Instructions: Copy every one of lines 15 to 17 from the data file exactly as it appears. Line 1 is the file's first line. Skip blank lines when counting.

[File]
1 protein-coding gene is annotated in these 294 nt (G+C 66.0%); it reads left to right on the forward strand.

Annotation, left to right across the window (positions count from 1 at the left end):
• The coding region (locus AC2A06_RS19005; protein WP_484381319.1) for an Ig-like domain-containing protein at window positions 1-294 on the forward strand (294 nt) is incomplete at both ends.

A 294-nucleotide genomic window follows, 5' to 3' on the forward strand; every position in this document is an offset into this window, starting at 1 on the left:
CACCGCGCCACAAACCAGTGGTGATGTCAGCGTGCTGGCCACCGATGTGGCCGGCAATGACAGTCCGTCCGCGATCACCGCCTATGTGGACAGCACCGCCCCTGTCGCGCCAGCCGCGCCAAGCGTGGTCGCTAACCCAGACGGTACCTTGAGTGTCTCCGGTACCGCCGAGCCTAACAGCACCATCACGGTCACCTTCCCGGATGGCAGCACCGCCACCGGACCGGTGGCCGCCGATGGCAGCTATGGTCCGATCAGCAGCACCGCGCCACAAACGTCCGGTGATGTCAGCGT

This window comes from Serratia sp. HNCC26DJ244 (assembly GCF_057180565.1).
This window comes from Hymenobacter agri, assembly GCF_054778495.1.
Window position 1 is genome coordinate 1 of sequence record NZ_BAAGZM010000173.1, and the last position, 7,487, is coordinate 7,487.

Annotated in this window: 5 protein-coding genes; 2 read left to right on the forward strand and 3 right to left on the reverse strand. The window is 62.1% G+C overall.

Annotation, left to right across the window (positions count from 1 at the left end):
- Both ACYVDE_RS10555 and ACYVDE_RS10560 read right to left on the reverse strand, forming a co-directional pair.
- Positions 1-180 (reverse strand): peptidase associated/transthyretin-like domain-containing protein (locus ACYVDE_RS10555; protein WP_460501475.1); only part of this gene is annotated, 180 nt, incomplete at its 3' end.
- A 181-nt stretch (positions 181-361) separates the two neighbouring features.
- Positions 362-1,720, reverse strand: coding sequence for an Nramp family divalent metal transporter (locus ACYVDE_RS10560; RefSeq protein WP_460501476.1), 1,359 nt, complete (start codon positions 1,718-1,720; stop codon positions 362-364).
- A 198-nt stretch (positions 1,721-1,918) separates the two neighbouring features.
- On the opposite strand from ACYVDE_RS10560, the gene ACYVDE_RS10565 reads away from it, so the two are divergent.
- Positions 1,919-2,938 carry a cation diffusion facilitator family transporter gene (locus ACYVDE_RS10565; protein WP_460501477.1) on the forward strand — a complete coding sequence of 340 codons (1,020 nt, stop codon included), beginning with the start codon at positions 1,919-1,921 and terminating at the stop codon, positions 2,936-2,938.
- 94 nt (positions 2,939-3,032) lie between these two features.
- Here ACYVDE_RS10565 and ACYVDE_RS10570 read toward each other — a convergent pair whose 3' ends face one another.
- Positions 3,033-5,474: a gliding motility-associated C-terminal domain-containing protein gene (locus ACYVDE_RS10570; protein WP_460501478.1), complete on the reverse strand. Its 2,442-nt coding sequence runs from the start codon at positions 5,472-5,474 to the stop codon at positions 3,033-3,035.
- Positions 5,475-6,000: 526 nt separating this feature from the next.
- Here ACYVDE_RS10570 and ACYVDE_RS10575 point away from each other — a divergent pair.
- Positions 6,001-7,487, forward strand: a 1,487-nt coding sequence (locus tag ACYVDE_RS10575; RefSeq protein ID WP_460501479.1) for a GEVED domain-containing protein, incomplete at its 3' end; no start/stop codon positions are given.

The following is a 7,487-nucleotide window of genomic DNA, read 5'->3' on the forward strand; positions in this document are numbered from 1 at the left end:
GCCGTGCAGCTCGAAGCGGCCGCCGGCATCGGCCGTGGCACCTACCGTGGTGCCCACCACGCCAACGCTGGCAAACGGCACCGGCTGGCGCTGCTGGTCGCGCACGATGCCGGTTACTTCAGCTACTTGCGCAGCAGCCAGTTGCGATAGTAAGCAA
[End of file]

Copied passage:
- A 198-nt stretch (positions 1,721-1,918) separates the two neighbouring features.
- On the opposite strand from ACYVDE_RS10560, the gene ACYVDE_RS10565 reads away from it, so the two are divergent.
- Positions 1,919-2,938 carry a cation diffusion facilitator family transporter gene (locus ACYVDE_RS10565; protein WP_460501477.1) on the forward strand — a complete coding sequence of 340 codons (1,020 nt, stop codon included), beginning with the start codon at positions 1,919-1,921 and terminating at the stop codon, positions 2,936-2,938.